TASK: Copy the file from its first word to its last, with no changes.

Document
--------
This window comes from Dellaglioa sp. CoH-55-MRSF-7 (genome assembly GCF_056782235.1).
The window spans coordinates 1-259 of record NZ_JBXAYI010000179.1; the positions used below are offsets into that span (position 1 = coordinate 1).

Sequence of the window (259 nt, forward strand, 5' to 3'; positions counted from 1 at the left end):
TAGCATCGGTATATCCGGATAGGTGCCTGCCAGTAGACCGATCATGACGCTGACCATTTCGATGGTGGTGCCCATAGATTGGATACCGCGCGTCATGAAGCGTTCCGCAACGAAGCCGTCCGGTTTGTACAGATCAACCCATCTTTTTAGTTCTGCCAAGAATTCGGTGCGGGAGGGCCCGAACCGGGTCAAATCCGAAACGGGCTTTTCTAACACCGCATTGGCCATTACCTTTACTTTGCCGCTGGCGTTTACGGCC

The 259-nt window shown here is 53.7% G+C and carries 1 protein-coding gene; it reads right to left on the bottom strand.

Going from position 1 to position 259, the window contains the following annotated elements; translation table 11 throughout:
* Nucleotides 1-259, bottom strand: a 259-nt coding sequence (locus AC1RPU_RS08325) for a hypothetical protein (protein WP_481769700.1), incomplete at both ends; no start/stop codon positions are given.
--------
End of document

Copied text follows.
This window comes from Dellaglioa sp. CoH-55-MRSF-7 (genome assembly GCF_056782235.1).
The window spans coordinates 1-259 of record NZ_JBXAYI010000179.1; the positions used below are offsets into that span (position 1 = coordinate 1).

Sequence of the window (259 nt, forward strand, 5' to 3'; positions counted from 1 at the left end):
TAGCATCGGTATATCCGGATAGGTGCCTGCCAGTAGACCGATCATGACGCTGACCATTTCGATGGTGGTGCCCATAGATTGGATACCGCGCGTCATGAAGCGTTCCGCAACGAAGCCGTCCGGTTTGTACAGATCAACCCATCTTTTTAGTTCTGCCAAGAATTCGGTGCGGGAGGGCCCGAACCGGGTCAAATCCGAAACGGGCTTTTCTAACACCGCATTGGCCATTACCTTTACTTTGCCGCTGGCGTTTACGGCC

The 259-nt window shown here is 53.7% G+C and carries 1 protein-coding gene; it reads right to left on the bottom strand.

Going from position 1 to position 259, the window contains the following annotated elements; translation table 11 throughout:
* Nucleotides 1-259, bottom strand: a 259-nt coding sequence (locus AC1RPU_RS08325) for a hypothetical protein (protein WP_481769700.1), incomplete at both ends; no start/stop codon positions are given.